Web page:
Economic activity in many APEC member economies was adversely affected by heightened concerns about the Euro area’s sovereign debt issues and weaker trade last year. But growth in the region in general appears to be improving and is set to gradually accelerate which could provide a boost to the world economy.
The gross domestic product of APEC economies is forecast to rise 4.2 percent in 2013 and 4.7 percent in 2014. By contrast, growth in the region was unchanged year-on-year in 2012 at 4.1 percent, reveals a new APEC Economic Trends Analysis that was released on Wednesday.
APEC Trade Ministers will meet under this backdrop in Surabaya this weekend. The analysis was produced by the APEC Policy Support Unit to help Ministers gain a greater understanding of the broader economic environment in the region.
“There are ongoing concerns about the health of public finances and the banking system, especially in Europe, as well as price pressures on property and stock markets,” said Dr Denis Hew who is the Director of the APEC Policy Support Unit.
“Moderated industrial production, an increase in trade restrictive measures and the reduced availability of trade finance adversely affected global trade last year. By October 2012, the value of global exports barely grew from the level seen in 2011,” he added.
Weakening trade was a particular challenge for small, open APEC economies. Gross domestic product growth among them slowed to 1.7 percent in 2012, less than half of their rate of economic expansion in the previous year.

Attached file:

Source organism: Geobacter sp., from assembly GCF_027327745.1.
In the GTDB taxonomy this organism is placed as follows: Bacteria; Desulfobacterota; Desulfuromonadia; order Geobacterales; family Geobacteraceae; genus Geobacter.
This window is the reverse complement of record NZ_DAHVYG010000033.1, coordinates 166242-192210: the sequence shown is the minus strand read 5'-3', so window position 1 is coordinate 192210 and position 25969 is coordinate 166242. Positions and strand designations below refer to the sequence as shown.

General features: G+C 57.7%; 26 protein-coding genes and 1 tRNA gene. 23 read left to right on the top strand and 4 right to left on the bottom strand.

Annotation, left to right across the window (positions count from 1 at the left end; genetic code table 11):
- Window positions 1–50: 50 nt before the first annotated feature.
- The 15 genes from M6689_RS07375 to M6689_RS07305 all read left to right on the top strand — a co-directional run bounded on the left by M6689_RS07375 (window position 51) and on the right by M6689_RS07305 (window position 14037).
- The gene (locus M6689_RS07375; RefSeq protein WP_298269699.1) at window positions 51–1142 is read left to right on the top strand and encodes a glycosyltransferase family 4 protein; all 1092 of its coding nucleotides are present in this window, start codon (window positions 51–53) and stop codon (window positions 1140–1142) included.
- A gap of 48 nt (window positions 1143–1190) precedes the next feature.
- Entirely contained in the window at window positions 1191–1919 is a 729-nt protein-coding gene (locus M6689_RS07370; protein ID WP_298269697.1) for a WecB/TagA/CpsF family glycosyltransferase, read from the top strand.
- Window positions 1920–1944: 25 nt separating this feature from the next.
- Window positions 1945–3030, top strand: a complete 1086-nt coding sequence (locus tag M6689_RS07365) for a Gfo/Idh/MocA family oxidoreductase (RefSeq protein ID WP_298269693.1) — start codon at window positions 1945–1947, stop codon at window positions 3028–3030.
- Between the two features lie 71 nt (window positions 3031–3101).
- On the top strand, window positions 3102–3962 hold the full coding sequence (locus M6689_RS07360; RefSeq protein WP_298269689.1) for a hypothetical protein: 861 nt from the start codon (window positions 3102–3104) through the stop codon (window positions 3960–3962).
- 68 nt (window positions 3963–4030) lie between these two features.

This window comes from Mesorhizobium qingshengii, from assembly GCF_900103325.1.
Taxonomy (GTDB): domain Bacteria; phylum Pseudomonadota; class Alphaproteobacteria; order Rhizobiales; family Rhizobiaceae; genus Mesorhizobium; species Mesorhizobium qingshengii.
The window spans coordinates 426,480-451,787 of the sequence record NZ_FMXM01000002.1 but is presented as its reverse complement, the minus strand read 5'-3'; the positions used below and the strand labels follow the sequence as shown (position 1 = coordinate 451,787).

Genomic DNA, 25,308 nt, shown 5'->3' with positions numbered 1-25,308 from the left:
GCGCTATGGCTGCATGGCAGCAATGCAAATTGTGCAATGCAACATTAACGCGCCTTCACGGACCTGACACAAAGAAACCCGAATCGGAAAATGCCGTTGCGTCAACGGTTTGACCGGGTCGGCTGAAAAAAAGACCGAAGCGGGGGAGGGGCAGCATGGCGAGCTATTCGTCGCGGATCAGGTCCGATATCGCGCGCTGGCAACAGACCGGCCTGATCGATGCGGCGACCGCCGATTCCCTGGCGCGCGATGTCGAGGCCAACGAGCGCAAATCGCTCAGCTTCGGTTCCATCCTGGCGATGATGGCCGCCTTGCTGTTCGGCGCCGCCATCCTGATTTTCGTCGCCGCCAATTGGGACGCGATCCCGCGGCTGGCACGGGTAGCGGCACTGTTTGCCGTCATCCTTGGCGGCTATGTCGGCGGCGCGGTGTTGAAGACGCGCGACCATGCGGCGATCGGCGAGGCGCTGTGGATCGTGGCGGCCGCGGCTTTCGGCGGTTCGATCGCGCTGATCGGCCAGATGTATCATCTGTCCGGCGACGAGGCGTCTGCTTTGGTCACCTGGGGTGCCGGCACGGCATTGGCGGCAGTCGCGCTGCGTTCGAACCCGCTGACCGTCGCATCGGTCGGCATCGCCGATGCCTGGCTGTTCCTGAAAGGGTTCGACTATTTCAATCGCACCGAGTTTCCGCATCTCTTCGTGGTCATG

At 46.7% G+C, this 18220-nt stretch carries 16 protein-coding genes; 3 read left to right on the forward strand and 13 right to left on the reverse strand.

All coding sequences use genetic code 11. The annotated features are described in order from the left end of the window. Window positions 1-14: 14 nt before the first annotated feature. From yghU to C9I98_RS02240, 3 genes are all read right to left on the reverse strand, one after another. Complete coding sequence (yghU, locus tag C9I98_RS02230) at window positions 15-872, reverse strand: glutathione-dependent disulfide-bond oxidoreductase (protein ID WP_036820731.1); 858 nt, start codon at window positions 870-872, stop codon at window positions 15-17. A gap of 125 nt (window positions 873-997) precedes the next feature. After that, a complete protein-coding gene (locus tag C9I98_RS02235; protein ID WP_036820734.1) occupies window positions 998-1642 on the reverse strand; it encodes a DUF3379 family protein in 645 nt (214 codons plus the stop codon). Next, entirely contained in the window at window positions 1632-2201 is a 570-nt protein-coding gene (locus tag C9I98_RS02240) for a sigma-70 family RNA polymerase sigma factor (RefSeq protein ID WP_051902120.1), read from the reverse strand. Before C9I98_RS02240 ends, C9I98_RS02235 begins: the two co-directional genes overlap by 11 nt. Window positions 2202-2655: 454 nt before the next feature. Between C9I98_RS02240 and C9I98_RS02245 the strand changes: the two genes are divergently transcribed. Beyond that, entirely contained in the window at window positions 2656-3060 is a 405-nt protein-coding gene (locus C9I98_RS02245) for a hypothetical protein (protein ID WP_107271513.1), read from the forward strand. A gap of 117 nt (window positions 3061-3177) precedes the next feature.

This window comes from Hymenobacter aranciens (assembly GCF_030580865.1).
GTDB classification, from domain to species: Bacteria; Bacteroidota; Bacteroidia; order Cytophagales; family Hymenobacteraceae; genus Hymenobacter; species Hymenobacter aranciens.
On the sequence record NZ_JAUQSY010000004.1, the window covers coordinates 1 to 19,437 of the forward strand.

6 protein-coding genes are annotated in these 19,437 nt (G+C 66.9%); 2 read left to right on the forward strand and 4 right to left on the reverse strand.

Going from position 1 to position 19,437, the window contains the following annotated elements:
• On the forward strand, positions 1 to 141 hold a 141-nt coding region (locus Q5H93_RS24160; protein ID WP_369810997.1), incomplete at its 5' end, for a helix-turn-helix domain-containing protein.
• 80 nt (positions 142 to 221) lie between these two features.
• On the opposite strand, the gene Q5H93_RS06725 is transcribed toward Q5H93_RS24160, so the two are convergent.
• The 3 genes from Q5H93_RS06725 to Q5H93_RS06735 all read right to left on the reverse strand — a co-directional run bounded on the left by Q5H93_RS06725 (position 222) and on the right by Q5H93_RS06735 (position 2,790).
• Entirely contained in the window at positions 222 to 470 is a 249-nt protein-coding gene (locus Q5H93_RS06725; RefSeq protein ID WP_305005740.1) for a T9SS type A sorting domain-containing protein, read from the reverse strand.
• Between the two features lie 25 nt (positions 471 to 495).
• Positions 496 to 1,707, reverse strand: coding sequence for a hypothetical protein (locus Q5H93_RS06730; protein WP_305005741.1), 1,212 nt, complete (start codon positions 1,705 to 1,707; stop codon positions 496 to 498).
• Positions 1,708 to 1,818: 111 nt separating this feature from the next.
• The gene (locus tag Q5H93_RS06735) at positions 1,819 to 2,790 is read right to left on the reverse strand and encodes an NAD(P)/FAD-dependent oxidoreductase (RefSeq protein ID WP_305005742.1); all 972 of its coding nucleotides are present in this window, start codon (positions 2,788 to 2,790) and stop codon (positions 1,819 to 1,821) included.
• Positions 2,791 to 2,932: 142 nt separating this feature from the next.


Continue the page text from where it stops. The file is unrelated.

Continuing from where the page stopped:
“Activity in some large APEC economies remains below optimum levels but is steadily improving,” noted Dr Alan Bollard, Executive Director of the APEC Secretariat. “This, combined with the continued resilience of emerging economies in the region due to strong domestic demand and investment, is contributing to a more favorable growth outlook for the short to medium term.”
Global trade appears to be getting a lift from these developments. The volume of world imports increased 4.1 percent year-on-year in January 2013 which was the indicator’s sharpest increase since September 2011.
The report states that fine-tuning the pace and composition of fiscal adjustment packages, attention to capital flows and actions to strengthen financial markets and institutions are needed to keep APEC economies moving in the right direction.
It also calls upon policymakers to support the channeling of capital inflows towards productive infrastructure investment.
The APEC Economic Trends Analysis will also be circulated to the Senior Officials of member economies for their reference during their meeting in Surabaya which begins on Thursday.